This gallery contains 25 photos.
Main Article: Gojira
In the last part of the Monstrous Hundred, here’s a carousel of films from the 2000s onwards!
Pitch Black (2000)
This film packs a clever, outside-the-box narrative with an equally interesting subversive man as its main character, pitting him and an unlikely crew against swarms of truly outlandish alien creatures that are neither hammerhead sharks, nor bats, nor birds of prey.
The Monstrous Hundred continues with the 90s, a turning point in effects-making with the advent of CGI.
Kicking off the 90s roster of creature features on a fabulous note, Tremors is one of the most brilliant, all-around engaging monster movies of all time. From the witty dialogue penned by S.S. Wilson and Brent Maddock, to the colourful performances of the cast, to the absolutely brilliant creature designs and effects by none other than the team at Amalgamated Dynamics in their first solo outing, Tremors never once gets boring. A real classic.
We continue with the second part of the Monstrous Hundred. Now we dive in he 70s and the glorious 80s, which saw a renaissance of practical effects.
King Kong (1976)
Probably the weakest of all Kong films (not including the abhorrent Skull Island), and one with a remarkably extended and multi-limbed controversy behind it. Regardless, this 70s colossal doesn’t fail in portraying the lonely and tragic nature of its main character, whose death is particularly well-orchestrated and effective.
Back in 2002, I was a small kid watching Free Willie on a local channel. During an ad intermission, a trailer was broadcast for what was coming afterwards. It didn’t have a hard time selling it to my young eyes — “monsters from beneath the Earth! Now they’re back, badder and hungrier!” were all the words I needed to hear. The film was Tremors 2: Aftershocks and it may very well be the reason Monster Legacy has been and continues to be a thing since 2011.
The detonation of the nuclear bombs in Hiroshima and Nagasaki did not instantly kill all their victims. While those closest to the blast radius were instantly vaporized, many had to succumb to their wounds in the following hours. Among the horrors witnessed by the survivors, the most poignant ones have to be the so-called ‘ant-walking alligators’, people deformed to an extreme by the exposure to the explosion. Bombing survivor Tsutomu Yamaguchi described them as men and women who “were now eyeless and faceless — with their heads transformed into blackened alligator hides displaying red holes, indicating mouths. The alligator people did not scream. Their mouths could not form the sounds. The noise they made was worse than screaming. They uttered a continuous murmur — like locusts on a midsummer night.”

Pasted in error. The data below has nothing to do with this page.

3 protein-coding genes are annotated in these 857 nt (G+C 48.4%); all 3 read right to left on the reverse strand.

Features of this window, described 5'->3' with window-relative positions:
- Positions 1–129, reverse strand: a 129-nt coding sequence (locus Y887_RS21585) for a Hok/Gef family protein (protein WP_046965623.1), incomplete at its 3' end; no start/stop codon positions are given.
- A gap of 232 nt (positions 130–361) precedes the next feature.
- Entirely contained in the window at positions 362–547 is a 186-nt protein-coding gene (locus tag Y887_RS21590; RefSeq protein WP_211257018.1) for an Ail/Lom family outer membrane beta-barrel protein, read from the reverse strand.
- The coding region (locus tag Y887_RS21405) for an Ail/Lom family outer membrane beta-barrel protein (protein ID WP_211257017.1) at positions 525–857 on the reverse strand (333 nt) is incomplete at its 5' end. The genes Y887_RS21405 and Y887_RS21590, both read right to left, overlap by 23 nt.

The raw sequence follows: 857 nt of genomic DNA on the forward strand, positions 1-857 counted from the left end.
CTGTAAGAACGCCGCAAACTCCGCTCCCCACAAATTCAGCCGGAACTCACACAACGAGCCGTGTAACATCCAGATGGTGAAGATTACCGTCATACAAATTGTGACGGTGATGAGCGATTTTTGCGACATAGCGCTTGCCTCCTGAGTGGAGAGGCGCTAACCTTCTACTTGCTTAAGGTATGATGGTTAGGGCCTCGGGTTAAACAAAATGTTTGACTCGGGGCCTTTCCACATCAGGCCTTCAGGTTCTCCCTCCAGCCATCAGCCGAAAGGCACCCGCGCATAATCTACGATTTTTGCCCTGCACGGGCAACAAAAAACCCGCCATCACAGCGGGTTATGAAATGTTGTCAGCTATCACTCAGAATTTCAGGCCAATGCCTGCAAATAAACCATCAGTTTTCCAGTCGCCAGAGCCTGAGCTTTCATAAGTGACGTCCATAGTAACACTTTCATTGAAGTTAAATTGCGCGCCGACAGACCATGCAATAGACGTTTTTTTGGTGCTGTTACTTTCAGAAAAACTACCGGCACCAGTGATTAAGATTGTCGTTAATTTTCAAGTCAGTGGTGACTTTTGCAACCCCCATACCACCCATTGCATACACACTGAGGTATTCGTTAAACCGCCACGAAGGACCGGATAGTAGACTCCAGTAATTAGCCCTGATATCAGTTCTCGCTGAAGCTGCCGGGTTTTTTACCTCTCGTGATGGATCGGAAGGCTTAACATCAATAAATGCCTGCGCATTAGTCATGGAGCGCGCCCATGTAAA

The idea of Godzilla was first conceived by producer of the film Tomoyuki Tanaka in early 1954, one year after the release of The Beast from 20.000 Fathoms. The film had not yet opened in Japan, but Tanaka was at the very least familiar with its story — and the concept of a giant monster linked with nuclear weaponry resonated with him. The core idea of the project was thus that of a creature that represented a physical manifestation of the atomic bomb — a ghost of the Hiroshima and Nagasaki bombings. Tanaka recalled in retrospect: “the theme of the film, from the beginning, was the terror of the bomb. Mankind had created the bomb, and now nature was going to take revenge on mankind.”